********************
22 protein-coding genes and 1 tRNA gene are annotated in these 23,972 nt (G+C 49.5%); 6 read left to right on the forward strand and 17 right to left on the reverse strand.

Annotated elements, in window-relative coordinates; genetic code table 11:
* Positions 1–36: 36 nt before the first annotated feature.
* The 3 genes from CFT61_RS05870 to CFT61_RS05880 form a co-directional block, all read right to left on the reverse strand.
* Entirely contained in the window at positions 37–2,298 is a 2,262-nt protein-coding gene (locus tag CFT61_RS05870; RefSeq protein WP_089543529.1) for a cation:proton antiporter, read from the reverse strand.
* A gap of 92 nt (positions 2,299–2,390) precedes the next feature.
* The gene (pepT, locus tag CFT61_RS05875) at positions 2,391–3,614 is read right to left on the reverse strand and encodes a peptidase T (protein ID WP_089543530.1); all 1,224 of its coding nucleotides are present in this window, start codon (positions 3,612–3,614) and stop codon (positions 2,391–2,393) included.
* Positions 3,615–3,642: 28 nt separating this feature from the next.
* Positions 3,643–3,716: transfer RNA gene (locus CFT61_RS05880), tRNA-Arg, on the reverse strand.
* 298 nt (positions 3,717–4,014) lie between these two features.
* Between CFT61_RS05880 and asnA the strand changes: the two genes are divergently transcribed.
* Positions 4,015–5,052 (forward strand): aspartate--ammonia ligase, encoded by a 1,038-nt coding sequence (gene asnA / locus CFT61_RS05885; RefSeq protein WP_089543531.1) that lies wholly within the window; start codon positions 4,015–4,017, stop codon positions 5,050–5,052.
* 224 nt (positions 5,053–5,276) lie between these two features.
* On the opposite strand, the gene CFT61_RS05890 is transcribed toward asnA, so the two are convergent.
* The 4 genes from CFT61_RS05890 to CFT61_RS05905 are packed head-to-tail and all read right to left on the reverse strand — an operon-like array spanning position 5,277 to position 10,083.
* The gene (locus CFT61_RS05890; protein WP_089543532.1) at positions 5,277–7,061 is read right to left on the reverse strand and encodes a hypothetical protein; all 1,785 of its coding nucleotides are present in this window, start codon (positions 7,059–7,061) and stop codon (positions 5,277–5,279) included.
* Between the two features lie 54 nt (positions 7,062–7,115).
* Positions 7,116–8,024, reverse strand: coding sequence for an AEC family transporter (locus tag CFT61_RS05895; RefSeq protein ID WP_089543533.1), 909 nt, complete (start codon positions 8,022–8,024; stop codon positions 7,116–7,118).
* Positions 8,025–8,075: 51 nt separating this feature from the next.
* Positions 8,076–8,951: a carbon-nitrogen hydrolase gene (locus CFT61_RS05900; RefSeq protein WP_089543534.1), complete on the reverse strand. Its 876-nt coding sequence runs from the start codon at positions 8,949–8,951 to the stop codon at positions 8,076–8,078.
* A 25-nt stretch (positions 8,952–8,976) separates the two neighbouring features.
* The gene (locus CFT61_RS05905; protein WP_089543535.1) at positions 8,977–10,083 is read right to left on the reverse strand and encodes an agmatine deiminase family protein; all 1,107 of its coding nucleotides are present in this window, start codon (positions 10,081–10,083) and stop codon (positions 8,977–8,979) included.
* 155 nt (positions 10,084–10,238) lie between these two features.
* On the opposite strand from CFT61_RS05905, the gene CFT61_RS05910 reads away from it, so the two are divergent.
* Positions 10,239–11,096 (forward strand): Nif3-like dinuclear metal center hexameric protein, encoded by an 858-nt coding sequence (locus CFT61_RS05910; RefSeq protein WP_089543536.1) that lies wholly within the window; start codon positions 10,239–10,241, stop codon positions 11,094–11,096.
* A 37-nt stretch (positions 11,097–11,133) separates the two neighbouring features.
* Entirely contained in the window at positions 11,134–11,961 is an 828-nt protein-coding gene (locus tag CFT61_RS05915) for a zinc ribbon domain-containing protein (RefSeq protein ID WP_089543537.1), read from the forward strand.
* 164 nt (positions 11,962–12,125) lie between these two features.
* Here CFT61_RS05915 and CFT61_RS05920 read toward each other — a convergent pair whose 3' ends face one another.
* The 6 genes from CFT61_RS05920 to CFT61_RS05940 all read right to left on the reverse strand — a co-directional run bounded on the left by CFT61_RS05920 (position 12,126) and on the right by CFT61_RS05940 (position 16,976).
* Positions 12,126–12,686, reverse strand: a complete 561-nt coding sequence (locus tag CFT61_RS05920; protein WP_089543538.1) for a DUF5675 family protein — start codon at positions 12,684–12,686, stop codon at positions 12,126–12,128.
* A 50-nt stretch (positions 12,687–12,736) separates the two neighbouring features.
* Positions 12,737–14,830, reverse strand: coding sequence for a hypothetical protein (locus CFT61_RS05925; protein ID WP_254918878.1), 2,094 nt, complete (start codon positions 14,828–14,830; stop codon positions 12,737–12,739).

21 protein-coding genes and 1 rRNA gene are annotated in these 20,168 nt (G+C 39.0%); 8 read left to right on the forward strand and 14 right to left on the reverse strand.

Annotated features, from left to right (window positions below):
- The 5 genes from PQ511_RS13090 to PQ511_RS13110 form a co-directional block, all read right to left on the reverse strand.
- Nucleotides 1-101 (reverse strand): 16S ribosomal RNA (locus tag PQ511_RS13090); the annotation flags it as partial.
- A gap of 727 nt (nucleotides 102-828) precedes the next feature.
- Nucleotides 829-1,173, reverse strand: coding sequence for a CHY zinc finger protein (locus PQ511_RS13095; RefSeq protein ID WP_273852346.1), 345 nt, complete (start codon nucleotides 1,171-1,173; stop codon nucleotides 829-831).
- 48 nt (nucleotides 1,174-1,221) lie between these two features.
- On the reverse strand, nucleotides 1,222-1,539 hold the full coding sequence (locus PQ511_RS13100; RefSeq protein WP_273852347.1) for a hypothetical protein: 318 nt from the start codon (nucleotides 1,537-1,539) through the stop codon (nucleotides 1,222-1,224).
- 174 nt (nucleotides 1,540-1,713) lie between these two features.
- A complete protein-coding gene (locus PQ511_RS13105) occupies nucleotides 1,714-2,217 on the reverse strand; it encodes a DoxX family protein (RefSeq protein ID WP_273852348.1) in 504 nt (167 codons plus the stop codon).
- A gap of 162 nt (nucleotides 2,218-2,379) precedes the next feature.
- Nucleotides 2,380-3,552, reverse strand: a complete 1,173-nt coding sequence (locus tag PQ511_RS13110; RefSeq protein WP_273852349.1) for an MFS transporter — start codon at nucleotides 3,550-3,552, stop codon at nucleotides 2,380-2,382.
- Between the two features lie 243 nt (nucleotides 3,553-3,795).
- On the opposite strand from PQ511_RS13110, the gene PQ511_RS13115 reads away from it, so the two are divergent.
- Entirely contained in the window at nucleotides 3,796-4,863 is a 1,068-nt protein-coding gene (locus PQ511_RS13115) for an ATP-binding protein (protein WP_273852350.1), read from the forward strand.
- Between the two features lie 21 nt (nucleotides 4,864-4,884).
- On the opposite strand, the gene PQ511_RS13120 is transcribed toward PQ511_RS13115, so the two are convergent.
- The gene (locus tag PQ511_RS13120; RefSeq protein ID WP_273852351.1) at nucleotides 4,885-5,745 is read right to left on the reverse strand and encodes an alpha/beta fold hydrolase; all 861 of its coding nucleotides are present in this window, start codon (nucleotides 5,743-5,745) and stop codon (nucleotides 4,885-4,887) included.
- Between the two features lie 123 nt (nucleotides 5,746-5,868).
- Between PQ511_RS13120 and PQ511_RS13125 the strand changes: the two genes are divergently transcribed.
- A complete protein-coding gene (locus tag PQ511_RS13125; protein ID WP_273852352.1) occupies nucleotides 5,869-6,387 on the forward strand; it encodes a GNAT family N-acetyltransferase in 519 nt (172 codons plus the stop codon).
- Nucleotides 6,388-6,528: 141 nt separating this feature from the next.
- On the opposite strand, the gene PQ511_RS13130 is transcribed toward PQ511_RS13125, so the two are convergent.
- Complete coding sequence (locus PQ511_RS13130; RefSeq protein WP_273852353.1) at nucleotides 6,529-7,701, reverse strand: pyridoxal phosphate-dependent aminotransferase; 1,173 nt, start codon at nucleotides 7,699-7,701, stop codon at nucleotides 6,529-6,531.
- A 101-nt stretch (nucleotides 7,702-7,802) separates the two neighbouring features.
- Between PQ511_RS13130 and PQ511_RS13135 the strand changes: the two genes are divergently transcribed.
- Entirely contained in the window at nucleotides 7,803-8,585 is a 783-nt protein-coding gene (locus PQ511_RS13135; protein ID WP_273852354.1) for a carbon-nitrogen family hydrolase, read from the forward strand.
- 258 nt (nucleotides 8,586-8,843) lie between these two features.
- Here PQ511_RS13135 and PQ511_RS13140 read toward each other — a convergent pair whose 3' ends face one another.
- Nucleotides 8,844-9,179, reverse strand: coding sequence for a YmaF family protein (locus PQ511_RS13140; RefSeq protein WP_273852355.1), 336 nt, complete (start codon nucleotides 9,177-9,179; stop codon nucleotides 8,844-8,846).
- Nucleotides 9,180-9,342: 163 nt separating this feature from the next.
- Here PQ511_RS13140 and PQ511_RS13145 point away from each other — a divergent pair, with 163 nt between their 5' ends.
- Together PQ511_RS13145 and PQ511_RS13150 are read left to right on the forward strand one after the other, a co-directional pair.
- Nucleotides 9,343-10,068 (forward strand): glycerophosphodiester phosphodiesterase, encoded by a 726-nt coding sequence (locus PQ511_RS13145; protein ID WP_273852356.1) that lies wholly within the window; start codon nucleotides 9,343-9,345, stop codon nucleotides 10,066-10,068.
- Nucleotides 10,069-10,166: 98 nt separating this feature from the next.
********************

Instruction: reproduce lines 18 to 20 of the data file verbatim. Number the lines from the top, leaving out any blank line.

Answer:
* Positions 7,116–8,024, reverse strand: coding sequence for an AEC family transporter (locus tag CFT61_RS05895; RefSeq protein ID WP_089543533.1), 909 nt, complete (start codon positions 8,022–8,024; stop codon positions 7,116–7,118).
* Positions 8,025–8,075: 51 nt separating this feature from the next.
* Positions 8,076–8,951: a carbon-nitrogen hydrolase gene (locus CFT61_RS05900; RefSeq protein WP_089543534.1), complete on the reverse strand. Its 876-nt coding sequence runs from the start codon at positions 8,949–8,951 to the stop codon at positions 8,076–8,078.